I fill the tank a little more to plant taller plants … here is already planted a piece … The fully planted aquarium … After the planting, I fill the tank completely and retreat cut sheets with a small net … The aquarium finished … date of assembly – 20 October 2003 The aquarium on November 10, 2003 Day of pruning … December 17, 2003, of course I had already done some podinhas before that day, but only a few plants that were growing in a disorderly fashion! In fact, you should not let get to this point … the ideal would be to do the pruning before … Do not be sorry! Make pruning! I always try to prune the plant in half, of course it depends on plant to plant … The aquarium soon after pruning, is anyway … Ugly! but it is for a short time … The result of pruning! Already gives to start another tank … The tank one month after pruning … January 16, 2004 Some observations about this step by step … – This tank was assembled for six months only … could keep much longer, like any other planted aquarium! – The Glossos were not flat on the floor, they rose a bit, but you could leave them in front of aqua quietly … – The plants grew well, but if I had more lighting would certainly have been much better … else, just did this test in low light due to the height of the aquarium which is very low! aquarium if it were higher, this would probably be insufficient lighting … – Fish do not feel anything at all with water exchanges interspersed. – probably due to lack of water movement, and half again appeared a “cloud” of infusoria in the water leaving the turbid medium color, but located! ie where was the only cloud infusoria …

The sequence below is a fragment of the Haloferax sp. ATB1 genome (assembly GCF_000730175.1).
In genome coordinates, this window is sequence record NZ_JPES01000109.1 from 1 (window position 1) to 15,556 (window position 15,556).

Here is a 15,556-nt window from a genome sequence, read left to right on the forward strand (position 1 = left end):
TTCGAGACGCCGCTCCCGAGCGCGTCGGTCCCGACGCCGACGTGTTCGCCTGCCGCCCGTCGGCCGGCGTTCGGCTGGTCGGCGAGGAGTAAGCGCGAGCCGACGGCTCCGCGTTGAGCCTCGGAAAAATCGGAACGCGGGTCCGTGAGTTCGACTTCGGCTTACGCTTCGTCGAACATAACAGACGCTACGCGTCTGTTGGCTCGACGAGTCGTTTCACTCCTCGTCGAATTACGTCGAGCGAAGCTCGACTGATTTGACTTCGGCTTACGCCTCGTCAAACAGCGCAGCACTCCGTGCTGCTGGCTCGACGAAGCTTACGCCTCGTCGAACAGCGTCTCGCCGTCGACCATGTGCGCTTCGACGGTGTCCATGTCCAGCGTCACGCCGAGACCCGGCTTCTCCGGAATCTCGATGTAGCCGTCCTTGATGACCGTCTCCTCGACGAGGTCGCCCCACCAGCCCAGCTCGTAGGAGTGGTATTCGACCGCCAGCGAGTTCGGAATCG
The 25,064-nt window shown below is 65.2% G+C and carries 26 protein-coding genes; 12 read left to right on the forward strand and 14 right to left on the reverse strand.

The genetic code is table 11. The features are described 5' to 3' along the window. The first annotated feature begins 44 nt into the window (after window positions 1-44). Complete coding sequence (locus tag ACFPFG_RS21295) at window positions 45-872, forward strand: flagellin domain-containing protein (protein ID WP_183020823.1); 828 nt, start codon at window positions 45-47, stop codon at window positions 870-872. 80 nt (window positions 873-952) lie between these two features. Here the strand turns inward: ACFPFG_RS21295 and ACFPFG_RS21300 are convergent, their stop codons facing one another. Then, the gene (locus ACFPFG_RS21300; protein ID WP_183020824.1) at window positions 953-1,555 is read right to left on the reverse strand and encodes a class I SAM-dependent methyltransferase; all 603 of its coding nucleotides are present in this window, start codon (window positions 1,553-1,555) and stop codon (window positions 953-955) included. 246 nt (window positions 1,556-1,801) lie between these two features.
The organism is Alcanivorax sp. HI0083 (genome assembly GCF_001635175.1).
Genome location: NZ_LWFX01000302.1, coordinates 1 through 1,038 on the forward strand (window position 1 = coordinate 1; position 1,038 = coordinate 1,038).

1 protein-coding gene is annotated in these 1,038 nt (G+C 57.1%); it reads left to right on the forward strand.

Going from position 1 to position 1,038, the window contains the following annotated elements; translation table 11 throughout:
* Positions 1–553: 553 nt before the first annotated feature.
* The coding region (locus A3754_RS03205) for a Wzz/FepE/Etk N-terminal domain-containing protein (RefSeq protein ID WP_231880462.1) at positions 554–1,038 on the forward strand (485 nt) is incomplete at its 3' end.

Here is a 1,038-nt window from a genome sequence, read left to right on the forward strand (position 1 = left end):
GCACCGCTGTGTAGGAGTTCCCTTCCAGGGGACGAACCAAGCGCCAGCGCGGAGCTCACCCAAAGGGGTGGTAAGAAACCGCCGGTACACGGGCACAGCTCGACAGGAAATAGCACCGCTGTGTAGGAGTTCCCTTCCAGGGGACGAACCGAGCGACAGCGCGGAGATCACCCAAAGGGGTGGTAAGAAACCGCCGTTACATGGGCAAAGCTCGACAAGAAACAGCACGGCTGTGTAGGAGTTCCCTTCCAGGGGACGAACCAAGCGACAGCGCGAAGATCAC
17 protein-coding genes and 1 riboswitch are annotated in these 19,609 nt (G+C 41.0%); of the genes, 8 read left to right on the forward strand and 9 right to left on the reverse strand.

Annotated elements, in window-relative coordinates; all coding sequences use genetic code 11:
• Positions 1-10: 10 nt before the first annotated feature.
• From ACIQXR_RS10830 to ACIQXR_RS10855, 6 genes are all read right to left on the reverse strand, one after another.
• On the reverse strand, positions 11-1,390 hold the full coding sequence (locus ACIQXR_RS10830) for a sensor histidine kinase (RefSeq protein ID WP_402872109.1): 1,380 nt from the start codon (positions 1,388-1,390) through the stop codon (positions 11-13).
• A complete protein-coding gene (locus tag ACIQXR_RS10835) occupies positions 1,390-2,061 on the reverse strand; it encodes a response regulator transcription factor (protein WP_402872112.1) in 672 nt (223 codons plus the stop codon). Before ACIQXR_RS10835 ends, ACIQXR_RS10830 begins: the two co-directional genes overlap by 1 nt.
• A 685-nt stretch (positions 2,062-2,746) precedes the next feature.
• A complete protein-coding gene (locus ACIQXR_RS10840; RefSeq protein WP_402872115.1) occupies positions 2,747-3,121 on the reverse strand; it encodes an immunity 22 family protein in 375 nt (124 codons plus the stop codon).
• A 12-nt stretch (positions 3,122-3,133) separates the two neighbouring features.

Source: http://www.plantasdeaquario.com/dicas_do_rony.htm

PDF Version can be downloaded here: https://www.dropbox.com/sh/wc83unm8fnxhgkh/h9zBpsZFq2

My Planted Bowl

At last, I have the opportunity to set up an el natural tank.

Based on the link from Diana,

I have made my first planted bowl.

Updates on D+2,
 photo plantedbowl_zps4b6c661c.jpg

Materials needed:
1. Fish bowl
2. Mineralized garden soil
3. Construction sand
4. Hardy aquatic plants. In this case I used sagittaria subulata, rotala sp.”green” was added later
5. Fauna: RCS x1 (RIP), ember tetra x1 (RIP), changed to platy fry x10

Updates on D+20,
 photo plantedbowl2_1_zpsdffa5cb4.jpg

The RCS died, changed to ember tetra.

 photo plantedbowl2_2_zps771c7a37.jpg

Sagittaria subulata begins to send runner,
 photo plantedbowl2_3_zps3f968000.jpg

Rotala sp. “green” has taken root,
 photo plantedbowl2_4_zps1848691b.jpg

The view from above,
 photo plantedbowl2_5_zpsf6515f6f.jpg

The whole setup,
 photo plantedbowl2_6_zps7b0d4c43.jpg

Doesn’t use artificial lighting at all,
simply relies on sunlight from my backyard.

Want to try?

Substrate for El Natural tank – C.Ro.A Method

Instructions for Preparing Nutritious with Laterite Substrate


PHOTOS invaluable collaboration, FINGER AND DATA: Matias Villarreal, gracie M @ aunts!

This is a compilation of the recommendations published in the forum. Not to take it exactly, but rather as a summary of practical rules, obviously subject to correction.